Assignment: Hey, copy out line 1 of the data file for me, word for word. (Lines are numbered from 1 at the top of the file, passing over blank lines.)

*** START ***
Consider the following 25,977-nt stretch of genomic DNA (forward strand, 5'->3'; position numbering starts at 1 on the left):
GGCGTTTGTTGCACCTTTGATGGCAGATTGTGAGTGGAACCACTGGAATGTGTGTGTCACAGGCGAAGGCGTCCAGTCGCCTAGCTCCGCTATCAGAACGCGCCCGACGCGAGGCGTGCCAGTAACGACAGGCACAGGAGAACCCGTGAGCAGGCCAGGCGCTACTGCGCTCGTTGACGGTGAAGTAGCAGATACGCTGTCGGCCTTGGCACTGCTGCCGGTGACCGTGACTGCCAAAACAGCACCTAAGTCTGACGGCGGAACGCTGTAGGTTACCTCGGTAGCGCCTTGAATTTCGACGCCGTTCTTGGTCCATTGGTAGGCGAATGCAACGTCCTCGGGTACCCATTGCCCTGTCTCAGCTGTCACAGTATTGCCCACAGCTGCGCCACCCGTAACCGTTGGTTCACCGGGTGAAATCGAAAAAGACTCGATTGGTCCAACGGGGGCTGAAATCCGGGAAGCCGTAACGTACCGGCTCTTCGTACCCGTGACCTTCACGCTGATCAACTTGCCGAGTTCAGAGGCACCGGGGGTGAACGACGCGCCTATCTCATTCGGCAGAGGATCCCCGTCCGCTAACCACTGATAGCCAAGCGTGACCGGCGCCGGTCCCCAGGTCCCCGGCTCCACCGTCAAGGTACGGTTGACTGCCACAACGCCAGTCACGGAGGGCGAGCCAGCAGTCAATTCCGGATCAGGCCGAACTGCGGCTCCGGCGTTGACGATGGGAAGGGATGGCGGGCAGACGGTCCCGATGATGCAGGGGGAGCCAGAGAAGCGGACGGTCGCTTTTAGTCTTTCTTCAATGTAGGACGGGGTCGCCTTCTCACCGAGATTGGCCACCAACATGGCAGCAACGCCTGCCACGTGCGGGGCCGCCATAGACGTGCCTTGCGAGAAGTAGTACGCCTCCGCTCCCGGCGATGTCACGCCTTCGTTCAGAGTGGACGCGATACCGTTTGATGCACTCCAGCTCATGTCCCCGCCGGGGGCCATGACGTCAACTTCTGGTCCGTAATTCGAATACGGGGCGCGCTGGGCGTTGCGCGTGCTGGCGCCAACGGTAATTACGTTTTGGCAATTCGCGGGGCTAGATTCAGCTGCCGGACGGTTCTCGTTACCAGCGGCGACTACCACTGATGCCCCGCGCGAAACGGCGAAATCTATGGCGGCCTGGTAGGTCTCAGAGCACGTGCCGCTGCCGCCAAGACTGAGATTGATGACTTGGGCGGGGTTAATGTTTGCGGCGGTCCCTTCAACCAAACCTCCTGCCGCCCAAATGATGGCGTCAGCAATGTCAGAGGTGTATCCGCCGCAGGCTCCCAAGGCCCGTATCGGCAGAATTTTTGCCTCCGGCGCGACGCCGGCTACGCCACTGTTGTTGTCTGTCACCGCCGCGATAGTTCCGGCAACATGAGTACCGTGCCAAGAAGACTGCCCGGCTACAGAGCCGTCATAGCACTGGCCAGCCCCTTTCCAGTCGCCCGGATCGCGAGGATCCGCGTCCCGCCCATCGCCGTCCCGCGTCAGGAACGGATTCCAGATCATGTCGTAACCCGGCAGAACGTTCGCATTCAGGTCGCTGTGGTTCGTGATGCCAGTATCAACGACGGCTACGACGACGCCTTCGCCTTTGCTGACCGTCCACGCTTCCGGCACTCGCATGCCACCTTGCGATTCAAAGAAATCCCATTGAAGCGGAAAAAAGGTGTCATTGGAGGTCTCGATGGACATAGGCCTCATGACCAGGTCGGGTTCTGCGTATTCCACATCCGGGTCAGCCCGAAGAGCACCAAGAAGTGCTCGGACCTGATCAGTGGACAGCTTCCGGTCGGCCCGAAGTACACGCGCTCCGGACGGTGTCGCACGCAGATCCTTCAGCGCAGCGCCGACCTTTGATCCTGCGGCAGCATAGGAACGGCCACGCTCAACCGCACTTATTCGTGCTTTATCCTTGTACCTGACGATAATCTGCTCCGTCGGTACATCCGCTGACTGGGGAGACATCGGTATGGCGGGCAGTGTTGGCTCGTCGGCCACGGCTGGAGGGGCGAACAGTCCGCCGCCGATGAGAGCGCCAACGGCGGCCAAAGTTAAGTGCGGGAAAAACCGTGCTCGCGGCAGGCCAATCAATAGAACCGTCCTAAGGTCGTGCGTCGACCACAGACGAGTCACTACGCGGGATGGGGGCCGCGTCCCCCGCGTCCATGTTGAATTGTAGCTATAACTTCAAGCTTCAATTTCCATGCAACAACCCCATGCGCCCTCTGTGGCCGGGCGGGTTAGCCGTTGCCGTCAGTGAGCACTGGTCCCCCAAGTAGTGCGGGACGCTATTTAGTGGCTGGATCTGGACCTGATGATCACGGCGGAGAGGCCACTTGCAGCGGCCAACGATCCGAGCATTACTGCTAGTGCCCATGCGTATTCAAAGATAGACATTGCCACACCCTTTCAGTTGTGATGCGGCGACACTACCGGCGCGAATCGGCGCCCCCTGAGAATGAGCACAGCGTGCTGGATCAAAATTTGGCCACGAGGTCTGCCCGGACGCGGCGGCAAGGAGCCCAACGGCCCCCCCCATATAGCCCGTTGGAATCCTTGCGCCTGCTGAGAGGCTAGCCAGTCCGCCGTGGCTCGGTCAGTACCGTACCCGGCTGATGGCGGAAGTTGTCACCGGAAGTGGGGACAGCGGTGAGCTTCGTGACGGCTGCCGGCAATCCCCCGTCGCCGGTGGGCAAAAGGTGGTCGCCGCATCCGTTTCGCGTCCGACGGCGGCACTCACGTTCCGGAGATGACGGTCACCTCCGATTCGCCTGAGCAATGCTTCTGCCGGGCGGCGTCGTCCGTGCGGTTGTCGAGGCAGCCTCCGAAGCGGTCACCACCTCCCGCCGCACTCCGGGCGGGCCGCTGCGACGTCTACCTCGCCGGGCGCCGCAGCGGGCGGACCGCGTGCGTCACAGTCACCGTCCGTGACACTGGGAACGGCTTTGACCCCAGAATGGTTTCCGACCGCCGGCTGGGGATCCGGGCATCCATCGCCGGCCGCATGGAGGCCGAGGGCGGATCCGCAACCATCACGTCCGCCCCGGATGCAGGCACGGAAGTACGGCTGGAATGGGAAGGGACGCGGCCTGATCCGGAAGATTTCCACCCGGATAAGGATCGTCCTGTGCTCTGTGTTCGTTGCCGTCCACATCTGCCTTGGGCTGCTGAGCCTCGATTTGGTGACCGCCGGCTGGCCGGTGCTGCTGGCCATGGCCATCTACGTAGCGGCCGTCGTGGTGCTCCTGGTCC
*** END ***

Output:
Consider the following 25,977-nt stretch of genomic DNA (forward strand, 5'->3'; position numbering starts at 1 on the left):